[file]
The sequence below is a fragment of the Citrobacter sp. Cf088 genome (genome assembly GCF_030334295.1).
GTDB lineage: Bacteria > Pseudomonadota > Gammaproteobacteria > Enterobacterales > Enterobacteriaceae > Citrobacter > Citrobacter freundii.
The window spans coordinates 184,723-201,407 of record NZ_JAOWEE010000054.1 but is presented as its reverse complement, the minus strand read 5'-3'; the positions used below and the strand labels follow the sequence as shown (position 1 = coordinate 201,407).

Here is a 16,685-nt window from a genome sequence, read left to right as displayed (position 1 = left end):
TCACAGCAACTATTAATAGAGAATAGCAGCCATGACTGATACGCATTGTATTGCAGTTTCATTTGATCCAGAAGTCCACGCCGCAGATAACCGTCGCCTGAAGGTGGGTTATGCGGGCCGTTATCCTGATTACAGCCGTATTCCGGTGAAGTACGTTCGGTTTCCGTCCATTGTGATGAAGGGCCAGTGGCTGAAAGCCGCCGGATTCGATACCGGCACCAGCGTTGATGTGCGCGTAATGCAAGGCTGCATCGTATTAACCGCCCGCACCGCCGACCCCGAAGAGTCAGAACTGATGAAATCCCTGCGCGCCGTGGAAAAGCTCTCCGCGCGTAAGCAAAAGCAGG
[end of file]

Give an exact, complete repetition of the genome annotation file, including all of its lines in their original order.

The sequence below is a fragment of the Citrobacter sp. Cf088 genome (genome assembly GCF_030334295.1).
GTDB lineage: Bacteria > Pseudomonadota > Gammaproteobacteria > Enterobacterales > Enterobacteriaceae > Citrobacter > Citrobacter freundii.
The window spans coordinates 184,723-201,407 of record NZ_JAOWEE010000054.1 but is presented as its reverse complement, the minus strand read 5'-3'; the positions used below and the strand labels follow the sequence as shown (position 1 = coordinate 201,407).

Here is a 16,685-nt window from a genome sequence, read left to right as displayed (position 1 = left end):
TCACAGCAACTATTAATAGAGAATAGCAGCCATGACTGATACGCATTGTATTGCAGTTTCATTTGATCCAGAAGTCCACGCCGCAGATAACCGTCGCCTGAAGGTGGGTTATGCGGGCCGTTATCCTGATTACAGCCGTATTCCGGTGAAGTACGTTCGGTTTCCGTCCATTGTGATGAAGGGCCAGTGGCTGAAAGCCGCCGGATTCGATACCGGCACCAGCGTTGATGTGCGCGTAATGCAAGGCTGCATCGTATTAACCGCCCGCACCGCCGACCCCGAAGAGTCAGAACTGATGAAATCCCTGCGCGCCGTGGAAAAGCTCTCCGCGCGTAAGCAAAAGCAGG